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Employer Immigration Compliance Checklist

Written By The Shapiro Law Group on October 14, 2014

When an employer hires foreign nationals, it must make sure that it complies with various immigration requirements. The following is an immigration compliance checklist for employers to review as part of the human resources and hiring process.

Has employer complied with E-Verify procedures?

Although E-Verify is an optional program, those employers that choose to use E-Verify are obligated to comply with certain legal requirements, including the following:

  • If an employee receives a “tentative non-confirmation” (or TNC), the employer must offer the employee an opportunity to challenge the finding by reporting to the designated agency (USCIS or SSA). If the employee chooses to challenge the finding, the employer is prohibited from terminating the employee for failure to obtain E-Verify authorization, unless and until the employer receives a final non-confirmation. On July 1, 2013, USCIS announced that E-Verify will provide email notification to employees of a TNC at the same time it notifies the employer.
  • Employers can only use E-Verify to check new hires, and cannot use the system to pre-screen employees.
  • Employers must use E-Verify within 3 days of the employee’s start date.
  • Employers must post a notice informing prospective employees that they are an E-Verify participant, as well as an Anti-Discrimination Notice issued by the Department of Justice, Office of Special Counsel, that is visible to all prospective employees.

Has employer complied with I-9 requirements?

Form I-9 is used to document the verification of identity and employment authorization of each new employee in the U.S. With respect to I-9, employers must:

  • Allow the employee to choose which documents to present for verification.
  • Refrain from requesting more documents than necessary.
  • Physically examine each original document the employee presents to determine if it reasonably appears to be genuine and to relate to the person presenting it. The person who examines the documents must be the same person who signs Section 2 of the Form I-9. The examiner of the documents and the employee must both be physically present during the examination of the employee’s documents.
  • Record the document title shown on the Lists of Acceptable Documents, issuing authority, document number and expiration date (if any) from the original document(s) the employee presents.
  • Provide the employee’s first day of employment under “Certification.”
  • Provide the name and title of the person completing Section 2 in the Signature of Employer or Authorized Representative field. Sign and date the attestation on the date Section 2 is completed.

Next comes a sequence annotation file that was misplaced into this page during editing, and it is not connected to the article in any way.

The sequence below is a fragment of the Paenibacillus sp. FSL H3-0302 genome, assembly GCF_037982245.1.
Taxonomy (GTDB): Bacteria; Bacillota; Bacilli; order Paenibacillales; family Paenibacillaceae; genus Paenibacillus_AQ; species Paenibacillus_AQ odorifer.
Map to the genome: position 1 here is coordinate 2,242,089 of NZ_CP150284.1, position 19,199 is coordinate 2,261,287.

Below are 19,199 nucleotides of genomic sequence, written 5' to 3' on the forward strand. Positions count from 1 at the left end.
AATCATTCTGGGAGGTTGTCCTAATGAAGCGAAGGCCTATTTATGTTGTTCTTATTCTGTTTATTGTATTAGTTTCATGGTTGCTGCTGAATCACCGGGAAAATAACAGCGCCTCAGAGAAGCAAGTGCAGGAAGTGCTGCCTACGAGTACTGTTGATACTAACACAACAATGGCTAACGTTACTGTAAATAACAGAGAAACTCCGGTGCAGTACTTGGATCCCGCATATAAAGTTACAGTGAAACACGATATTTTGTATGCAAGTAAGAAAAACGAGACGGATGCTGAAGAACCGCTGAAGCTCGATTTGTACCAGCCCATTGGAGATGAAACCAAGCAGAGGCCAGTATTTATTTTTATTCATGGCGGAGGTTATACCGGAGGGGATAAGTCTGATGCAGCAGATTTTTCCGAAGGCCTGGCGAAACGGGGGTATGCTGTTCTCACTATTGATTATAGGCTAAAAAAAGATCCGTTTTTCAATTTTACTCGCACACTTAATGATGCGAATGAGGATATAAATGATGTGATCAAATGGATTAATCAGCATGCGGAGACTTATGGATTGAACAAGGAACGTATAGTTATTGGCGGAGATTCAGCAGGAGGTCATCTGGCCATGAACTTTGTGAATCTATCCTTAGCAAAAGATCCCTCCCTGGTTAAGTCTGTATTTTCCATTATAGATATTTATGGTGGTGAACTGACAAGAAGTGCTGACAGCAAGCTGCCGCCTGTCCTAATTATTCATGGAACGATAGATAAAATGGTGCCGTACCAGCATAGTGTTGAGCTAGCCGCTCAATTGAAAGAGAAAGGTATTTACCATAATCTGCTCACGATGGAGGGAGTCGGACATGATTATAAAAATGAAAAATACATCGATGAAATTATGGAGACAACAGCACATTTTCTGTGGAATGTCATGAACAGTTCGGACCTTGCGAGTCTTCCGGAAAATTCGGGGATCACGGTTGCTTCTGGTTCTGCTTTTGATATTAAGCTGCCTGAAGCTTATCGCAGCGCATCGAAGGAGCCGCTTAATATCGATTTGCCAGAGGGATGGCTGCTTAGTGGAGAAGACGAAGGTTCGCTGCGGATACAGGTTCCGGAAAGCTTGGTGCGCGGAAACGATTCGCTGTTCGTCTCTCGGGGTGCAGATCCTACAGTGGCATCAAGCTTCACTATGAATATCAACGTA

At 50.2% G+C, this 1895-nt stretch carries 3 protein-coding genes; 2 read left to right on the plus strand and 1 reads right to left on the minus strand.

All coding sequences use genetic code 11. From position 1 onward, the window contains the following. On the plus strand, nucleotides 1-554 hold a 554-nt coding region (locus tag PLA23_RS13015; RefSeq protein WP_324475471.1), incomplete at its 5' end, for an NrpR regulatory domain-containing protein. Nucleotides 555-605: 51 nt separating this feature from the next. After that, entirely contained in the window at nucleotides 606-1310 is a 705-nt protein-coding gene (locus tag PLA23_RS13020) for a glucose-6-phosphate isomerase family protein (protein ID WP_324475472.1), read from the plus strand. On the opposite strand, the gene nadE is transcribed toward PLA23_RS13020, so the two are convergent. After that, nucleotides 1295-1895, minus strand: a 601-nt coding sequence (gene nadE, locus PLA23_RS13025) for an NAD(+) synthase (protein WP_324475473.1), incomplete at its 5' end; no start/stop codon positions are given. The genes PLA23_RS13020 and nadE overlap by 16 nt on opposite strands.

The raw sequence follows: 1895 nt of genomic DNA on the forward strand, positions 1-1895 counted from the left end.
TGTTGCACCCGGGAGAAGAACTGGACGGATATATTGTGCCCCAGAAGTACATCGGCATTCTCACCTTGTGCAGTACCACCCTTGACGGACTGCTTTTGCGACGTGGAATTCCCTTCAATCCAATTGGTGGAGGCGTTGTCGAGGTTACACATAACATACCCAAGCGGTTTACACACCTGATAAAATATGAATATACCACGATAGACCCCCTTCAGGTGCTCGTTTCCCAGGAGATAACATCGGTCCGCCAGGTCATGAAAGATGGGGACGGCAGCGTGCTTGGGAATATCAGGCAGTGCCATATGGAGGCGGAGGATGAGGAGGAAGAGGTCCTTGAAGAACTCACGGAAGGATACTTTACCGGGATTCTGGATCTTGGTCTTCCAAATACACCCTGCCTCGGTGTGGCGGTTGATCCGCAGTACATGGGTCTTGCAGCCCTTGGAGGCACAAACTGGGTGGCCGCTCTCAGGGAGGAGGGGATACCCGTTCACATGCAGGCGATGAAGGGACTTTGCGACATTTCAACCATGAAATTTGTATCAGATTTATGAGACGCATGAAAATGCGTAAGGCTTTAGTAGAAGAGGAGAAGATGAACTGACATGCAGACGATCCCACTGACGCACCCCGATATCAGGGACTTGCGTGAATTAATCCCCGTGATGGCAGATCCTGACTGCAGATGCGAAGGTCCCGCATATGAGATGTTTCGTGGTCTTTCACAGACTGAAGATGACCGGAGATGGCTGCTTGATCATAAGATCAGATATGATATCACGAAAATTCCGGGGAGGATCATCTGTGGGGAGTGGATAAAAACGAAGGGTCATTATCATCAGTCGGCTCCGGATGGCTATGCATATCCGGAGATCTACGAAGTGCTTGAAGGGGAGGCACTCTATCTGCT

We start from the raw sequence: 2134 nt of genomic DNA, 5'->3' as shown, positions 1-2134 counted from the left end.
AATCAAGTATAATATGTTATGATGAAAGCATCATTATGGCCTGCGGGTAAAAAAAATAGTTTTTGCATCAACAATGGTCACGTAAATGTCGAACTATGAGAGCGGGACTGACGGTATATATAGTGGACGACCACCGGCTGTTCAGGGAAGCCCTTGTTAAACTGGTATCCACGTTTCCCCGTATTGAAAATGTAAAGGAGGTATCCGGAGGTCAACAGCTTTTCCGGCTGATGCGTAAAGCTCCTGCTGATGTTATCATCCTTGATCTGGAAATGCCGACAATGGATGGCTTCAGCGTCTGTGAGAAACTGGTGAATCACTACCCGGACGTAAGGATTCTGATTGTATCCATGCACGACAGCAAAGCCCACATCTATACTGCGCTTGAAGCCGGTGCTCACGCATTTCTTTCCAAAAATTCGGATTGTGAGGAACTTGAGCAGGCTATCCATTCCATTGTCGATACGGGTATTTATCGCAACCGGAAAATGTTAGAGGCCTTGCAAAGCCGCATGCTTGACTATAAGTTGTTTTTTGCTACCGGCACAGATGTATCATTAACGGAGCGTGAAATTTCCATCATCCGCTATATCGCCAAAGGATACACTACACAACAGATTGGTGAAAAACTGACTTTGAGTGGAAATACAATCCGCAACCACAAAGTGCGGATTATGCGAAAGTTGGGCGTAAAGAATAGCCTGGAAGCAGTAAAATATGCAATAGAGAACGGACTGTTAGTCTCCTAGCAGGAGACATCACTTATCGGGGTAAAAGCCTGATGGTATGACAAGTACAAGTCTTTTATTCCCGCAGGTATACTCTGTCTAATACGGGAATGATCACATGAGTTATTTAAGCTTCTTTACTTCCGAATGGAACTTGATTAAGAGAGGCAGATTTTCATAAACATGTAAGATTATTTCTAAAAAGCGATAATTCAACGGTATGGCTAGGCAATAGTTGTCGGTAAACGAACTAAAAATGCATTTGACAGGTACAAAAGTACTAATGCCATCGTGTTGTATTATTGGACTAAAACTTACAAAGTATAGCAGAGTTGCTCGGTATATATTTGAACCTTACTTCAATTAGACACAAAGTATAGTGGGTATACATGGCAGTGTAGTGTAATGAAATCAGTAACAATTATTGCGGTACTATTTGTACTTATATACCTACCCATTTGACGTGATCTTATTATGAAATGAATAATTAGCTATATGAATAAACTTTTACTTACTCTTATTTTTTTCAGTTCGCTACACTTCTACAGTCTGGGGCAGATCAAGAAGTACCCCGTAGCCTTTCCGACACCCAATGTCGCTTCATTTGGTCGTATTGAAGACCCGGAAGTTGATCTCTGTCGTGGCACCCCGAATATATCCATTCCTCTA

• Record the employer’s business name and address.
  • Return the employee’s documentation.
  • Refrain from using pre-populated information for Section 1 if using electronic software for I-9 completion, storage, and compliance.

Is employer prepared for a potential L-1A site visit?

Earlier this year, the USCIS announced that it will be conducting worksite inspection visits of L-1 employers as part of its Fraud Detection and National Security (FDNS) Division’s Site Inspection Program. Employers should be prepared for potential site visits by:

  • Making sure that all receptionists are aware of procedures regarding USCIS site visits.
  • Preparing the company’s immigration managers for L-1 site visit procedures, including obtaining the inspector’s identification and business card.
  • Having copies of employee driver’s licenses, business cards, paystubs, and Form W-2s available.
  • Designating a manager to handle L-1 site visits.

Is employer prepared for a potential H-1B site inspection?

As part of its fraud prevention programs, USCIS also conducts random H-1B site inspections. Employers should prepare for possible site inspections by:

  • Designating a company contact to interact with immigration officials during the inspection.
  • Review all H-1B files to ensure compliance and up-to-date information.
  • Preparing the company’s immigration managers for L-1 site visit procedures, including obtaining the inspector’s identification and business card.
  • Having copies of employee driver’s licenses, business cards, paystubs, and Form W-2s available.

Contact an Immigration Lawyer

An immigration lawyer can be integral in helping to ensure that your business is in compliance with various immigration requirements. Contact Shapiro Law Group at (847)564-0712 to speak with our employment immigration attorney about employer compliance with immigration laws.